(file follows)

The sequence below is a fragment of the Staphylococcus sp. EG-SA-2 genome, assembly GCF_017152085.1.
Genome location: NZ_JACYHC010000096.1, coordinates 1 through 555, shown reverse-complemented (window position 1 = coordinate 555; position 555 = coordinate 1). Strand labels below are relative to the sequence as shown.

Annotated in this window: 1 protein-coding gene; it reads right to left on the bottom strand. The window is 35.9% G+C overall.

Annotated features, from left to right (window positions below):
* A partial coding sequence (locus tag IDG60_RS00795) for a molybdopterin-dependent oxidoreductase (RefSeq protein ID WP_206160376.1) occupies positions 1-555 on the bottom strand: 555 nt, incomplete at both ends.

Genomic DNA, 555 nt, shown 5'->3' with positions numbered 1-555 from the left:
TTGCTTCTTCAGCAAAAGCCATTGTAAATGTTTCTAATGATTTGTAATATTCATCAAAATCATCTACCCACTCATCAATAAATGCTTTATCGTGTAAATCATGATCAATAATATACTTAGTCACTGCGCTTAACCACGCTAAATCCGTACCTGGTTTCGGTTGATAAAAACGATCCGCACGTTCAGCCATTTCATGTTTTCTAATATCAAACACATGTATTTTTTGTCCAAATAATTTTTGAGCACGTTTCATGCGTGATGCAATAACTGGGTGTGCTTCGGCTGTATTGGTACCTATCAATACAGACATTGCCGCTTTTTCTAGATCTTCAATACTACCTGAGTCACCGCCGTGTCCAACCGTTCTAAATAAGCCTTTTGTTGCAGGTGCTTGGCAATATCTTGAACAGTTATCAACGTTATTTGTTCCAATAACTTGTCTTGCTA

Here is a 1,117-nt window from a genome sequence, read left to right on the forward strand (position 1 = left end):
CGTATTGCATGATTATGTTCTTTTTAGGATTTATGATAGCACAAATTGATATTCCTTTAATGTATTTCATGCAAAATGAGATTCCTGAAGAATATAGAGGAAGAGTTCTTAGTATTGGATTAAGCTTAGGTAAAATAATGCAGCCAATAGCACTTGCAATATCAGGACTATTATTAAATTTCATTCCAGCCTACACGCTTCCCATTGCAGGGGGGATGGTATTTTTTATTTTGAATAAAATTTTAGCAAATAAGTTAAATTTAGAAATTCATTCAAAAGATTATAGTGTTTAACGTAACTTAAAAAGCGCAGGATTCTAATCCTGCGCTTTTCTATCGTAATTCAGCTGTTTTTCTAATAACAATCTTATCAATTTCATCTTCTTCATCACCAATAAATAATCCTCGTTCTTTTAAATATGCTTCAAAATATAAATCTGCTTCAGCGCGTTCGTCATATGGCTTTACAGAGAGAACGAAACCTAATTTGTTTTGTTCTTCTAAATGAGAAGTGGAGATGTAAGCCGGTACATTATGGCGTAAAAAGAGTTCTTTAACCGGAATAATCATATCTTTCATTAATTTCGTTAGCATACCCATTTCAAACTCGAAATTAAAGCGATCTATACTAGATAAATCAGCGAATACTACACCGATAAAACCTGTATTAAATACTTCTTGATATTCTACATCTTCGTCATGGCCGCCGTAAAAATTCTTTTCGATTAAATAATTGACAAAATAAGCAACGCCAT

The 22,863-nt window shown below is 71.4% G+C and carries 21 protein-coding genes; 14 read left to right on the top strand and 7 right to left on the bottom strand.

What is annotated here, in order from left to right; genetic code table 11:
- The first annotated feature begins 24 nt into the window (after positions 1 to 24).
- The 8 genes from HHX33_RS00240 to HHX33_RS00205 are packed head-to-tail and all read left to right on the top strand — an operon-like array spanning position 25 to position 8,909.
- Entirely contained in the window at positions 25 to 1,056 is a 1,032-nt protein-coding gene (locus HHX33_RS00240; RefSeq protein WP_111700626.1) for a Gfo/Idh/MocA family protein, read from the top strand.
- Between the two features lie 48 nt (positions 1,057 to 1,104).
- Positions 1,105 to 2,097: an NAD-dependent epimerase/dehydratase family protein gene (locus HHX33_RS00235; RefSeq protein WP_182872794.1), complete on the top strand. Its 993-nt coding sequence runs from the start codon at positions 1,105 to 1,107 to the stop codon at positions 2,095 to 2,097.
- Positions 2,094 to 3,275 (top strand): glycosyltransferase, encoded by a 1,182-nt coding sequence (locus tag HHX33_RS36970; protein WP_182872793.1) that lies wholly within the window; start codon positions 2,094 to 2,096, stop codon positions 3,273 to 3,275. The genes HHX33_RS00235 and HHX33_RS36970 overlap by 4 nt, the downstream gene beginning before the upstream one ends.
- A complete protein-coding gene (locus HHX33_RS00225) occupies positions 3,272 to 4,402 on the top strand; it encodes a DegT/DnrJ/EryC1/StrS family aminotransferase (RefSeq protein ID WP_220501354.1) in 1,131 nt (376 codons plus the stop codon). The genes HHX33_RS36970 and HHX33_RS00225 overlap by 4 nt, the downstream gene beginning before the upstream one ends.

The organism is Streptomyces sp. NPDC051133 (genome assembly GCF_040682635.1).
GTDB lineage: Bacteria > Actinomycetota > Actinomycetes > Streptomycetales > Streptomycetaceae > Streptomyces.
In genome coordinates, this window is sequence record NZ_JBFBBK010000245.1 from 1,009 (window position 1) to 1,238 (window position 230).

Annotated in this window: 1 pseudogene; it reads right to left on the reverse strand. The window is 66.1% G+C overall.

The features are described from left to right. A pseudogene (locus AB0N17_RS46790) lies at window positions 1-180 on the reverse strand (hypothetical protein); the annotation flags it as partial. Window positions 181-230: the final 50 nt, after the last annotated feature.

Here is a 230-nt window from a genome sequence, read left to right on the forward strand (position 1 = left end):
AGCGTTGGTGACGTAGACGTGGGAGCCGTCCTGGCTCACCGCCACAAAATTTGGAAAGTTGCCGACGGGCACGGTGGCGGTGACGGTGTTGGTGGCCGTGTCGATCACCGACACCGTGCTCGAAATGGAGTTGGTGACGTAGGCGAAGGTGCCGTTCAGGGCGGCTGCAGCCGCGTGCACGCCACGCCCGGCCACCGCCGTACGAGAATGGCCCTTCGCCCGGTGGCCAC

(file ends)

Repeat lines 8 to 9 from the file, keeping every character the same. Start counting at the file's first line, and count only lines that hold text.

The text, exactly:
Here is a 1,117-nt window from a genome sequence, read left to right on the forward strand (position 1 = left end):
CGTATTGCATGATTATGTTCTTTTTAGGATTTATGATAGCACAAATTGATATTCCTTTAATGTATTTCATGCAAAATGAGATTCCTGAAGAATATAGAGGAAGAGTTCTTAGTATTGGATTAAGCTTAGGTAAAATAATGCAGCCAATAGCACTTGCAATATCAGGACTATTATTAAATTTCATTCCAGCCTACACGCTTCCCATTGCAGGGGGGATGGTATTTTTTATTTTGAATAAAATTTTAGCAAATAAGTTAAATTTAGAAATTCATTCAAAAGATTATAGTGTTTAACGTAACTTAAAAAGCGCAGGATTCTAATCCTGCGCTTTTCTATCGTAATTCAGCTGTTTTTCTAATAACAATCTTATCAATTTCATCTTCTTCATCACCAATAAATAATCCTCGTTCTTTTAAATATGCTTCAAAATATAAATCTGCTTCAGCGCGTTCGTCATATGGCTTTACAGAGAGAACGAAACCTAATTTGTTTTGTTCTTCTAAATGAGAAGTGGAGATGTAAGCCGGTACATTATGGCGTAAAAAGAGTTCTTTAACCGGAATAATCATATCTTTCATTAATTTCGTTAGCATACCCATTTCAAACTCGAAATTAAAGCGATCTATACTAGATAAATCAGCGAATACTACACCGATAAAACCTGTATTAAATACTTCTTGATATTCTACATCTTCGTCATGGCCGCCGTAAAAATTCTTTTCGATTAAATAATTGACAAAATAAGCAACGCCAT